It is also very easy to eat very heavily along the coast. Food is advertised as one of the biggest draws and they don't lie. I had (of all things) a baked potato that was more like a buffet on a spud. And another night I had something good I can't recall but also a genuine chocolate milk malt. While maybe the coast is noted more for seafood, the best seafood I ate was at Shark's in Tuscaloosa, Alabama, on the last leg home. Most breakfasts were at the hotel for which I was becoming bored. Lunch was an orange and a banana. But I never was lacking for a place to eat.

Was the bird watching any good? Yes. When I could stop and watch, that is. Getting some variety is hard to do, however. Along the coast and Mobile Bay the large quantity of the same birds makes it worth while to take a side trip. Found a little blue heron that way. Yellow-rump warblers. Bald eagle. Heard a Mississippi Sandhill Crane (I'm sure of it). Meadowlark.

Along the shore were lots of gulls: ringed-bill, herring, laughing. Turkey vultures galore! Grackle. Towhee. Fish crow. Not too many egret. Pelican all over the landscape. Not many shore birds. (I think the weather was a bit against them.)

With another set of eyes to help watch for birds, watch for signs, and watch for drowsiness in the driver, the trip would be so much the better.

Sunday, March 10, 2013

Early Spring Woodcock

This is the time of year the woodcock males come out of the woods to play in the evenings. With a little luck . . . .

We started the day in the mid-afternoon sunshine at Musick’s Campground. If you follow the Tenn./ Va. state line east from Bristol until you stop on South Holston Lake, your finger is on Musick’s Campground.

You’re welcome to bird there but be sure to sign in and sign out. Be respectful of their property and of the folks who stay there.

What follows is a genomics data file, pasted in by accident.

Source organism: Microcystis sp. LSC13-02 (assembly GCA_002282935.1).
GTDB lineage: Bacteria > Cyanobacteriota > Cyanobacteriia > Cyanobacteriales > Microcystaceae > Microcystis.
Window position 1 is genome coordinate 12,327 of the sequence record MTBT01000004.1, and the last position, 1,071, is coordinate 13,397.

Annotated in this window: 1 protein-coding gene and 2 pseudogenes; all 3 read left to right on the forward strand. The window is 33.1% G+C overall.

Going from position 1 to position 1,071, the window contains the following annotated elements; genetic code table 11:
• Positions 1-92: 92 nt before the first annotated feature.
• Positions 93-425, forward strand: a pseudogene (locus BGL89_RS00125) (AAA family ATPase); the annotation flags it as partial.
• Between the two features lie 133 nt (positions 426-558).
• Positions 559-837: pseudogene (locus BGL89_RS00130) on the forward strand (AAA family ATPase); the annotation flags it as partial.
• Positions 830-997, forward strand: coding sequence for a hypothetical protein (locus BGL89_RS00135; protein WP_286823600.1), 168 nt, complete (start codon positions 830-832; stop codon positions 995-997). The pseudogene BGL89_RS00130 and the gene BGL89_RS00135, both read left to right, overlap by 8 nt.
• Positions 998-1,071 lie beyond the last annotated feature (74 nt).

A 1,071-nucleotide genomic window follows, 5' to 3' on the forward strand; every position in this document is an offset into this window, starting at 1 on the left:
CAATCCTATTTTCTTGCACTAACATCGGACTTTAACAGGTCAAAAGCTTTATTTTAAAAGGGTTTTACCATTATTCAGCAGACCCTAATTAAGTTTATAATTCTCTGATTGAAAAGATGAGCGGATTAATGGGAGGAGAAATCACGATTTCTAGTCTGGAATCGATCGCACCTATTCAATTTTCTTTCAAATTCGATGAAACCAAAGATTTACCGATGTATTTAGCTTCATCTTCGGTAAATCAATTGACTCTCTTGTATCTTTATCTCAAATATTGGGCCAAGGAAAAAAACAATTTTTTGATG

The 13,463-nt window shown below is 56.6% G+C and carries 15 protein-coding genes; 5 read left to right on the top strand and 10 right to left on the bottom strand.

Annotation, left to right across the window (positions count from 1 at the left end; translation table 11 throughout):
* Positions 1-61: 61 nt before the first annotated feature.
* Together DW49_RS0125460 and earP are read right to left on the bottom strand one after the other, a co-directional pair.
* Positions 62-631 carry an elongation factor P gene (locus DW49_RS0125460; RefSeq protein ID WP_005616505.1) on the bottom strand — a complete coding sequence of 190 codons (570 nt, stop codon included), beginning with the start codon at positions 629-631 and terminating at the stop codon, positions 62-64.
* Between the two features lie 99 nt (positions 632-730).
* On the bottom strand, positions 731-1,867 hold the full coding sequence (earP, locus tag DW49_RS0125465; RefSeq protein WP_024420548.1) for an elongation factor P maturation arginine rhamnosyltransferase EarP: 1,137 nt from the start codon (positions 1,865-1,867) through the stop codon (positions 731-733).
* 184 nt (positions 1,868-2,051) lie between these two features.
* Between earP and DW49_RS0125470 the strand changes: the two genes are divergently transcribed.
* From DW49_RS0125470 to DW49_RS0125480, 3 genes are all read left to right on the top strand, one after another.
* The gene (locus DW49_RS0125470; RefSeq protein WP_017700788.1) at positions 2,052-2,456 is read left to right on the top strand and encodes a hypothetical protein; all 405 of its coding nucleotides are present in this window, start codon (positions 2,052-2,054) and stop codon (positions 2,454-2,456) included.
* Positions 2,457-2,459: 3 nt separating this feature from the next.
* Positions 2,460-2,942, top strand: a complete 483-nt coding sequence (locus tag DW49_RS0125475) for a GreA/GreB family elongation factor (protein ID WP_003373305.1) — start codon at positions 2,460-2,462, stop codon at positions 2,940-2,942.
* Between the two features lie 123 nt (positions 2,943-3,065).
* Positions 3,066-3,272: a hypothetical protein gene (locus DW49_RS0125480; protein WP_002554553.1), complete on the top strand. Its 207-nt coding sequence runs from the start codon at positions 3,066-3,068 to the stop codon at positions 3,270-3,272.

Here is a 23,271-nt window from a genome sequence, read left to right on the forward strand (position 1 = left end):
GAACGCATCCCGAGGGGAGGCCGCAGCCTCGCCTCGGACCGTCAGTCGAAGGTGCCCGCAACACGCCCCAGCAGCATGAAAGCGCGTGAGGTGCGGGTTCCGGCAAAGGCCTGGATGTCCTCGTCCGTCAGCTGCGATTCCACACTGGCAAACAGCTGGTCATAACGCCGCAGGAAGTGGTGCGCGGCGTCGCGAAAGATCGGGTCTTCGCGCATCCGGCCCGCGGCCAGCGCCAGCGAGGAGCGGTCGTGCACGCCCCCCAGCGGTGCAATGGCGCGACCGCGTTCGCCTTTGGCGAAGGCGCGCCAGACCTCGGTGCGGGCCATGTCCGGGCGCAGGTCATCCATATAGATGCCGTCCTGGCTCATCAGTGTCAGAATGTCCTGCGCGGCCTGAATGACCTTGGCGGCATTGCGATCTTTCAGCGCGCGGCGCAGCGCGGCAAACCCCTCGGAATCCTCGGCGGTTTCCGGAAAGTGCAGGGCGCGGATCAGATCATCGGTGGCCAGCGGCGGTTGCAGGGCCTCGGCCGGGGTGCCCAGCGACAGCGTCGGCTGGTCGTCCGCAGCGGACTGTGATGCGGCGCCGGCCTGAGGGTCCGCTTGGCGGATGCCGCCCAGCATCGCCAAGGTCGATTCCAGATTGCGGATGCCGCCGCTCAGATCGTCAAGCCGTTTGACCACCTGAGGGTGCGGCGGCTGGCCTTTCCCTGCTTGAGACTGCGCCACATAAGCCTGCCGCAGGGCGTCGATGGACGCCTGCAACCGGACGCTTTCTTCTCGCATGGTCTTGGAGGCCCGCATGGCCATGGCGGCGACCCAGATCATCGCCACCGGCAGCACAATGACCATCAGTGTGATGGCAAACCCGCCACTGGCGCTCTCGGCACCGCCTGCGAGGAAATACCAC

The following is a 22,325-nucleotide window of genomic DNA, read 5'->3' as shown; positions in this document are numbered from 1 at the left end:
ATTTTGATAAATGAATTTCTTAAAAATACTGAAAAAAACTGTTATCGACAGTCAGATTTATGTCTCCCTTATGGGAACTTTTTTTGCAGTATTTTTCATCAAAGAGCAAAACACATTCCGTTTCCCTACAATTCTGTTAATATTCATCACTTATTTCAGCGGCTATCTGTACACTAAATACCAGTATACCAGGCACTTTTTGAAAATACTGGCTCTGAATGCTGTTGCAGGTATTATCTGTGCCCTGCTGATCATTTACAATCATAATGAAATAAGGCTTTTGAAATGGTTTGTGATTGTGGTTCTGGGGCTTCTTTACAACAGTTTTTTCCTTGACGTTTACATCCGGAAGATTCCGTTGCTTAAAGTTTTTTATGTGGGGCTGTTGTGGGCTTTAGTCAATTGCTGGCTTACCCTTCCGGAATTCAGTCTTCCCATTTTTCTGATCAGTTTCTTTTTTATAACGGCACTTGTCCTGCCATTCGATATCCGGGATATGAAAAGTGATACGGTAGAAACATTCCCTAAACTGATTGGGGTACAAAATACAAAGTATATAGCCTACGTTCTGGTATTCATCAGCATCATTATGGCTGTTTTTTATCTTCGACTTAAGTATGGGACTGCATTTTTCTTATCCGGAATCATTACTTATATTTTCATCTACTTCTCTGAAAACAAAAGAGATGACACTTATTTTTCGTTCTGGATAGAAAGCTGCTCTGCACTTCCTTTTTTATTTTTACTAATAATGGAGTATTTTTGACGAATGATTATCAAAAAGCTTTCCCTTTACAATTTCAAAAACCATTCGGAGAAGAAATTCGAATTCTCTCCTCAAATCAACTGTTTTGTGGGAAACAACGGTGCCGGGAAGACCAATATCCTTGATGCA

Because Musick’s is lakeside you’ll see droves of gulls, a few cormorant, various grebe, and a smattering of other waterfowl and, of course, yard birds. Depending on the water levels, which open or close a variety of sand bars for the gulls, you’ll probably need a spotting scope.

But what we were really after was Woodcock. This time of year they start to sing near the Weir Dam. Take US421 “south” (east by the sun) out of Bristol and 3-4 miles before the lake, follow the signs to South Holston Dam and Osceola Island. From the parking lot at the weir dam, cross the road, turn left and hike towards the dam, take the first right, stop at the power line clearing, and wait. They come out at dusk.

The woodcock is the less famous relative of the snipe. Both are about the size of the robin with longish beak but the woodcock has rounded wings and the snipe has sharp wings. When the male is signaling he uses a zip sound called at regular intervals. Peterson’s describes it as “zeept” suggesting a nighthawk. Then, to prove his worthiness, he’ll take off in an ever-widening spiral pattern, until he is well over the tree line. He’ll make a slight whistling sound as he flaps his wings. You probably can catch him rising but once overhead he is really hard to see. You’re supposed to hear him as begins to spiral back down to his spot again. (I didn’t.) And then, the routine starts over again. It’s a lot of fun!

Along the way we took some time to ponder a snow goose at a farm pond. The photograph a screech owl in the sycamore tree on the far side of the river, downstream from the footbridge at the weir dam.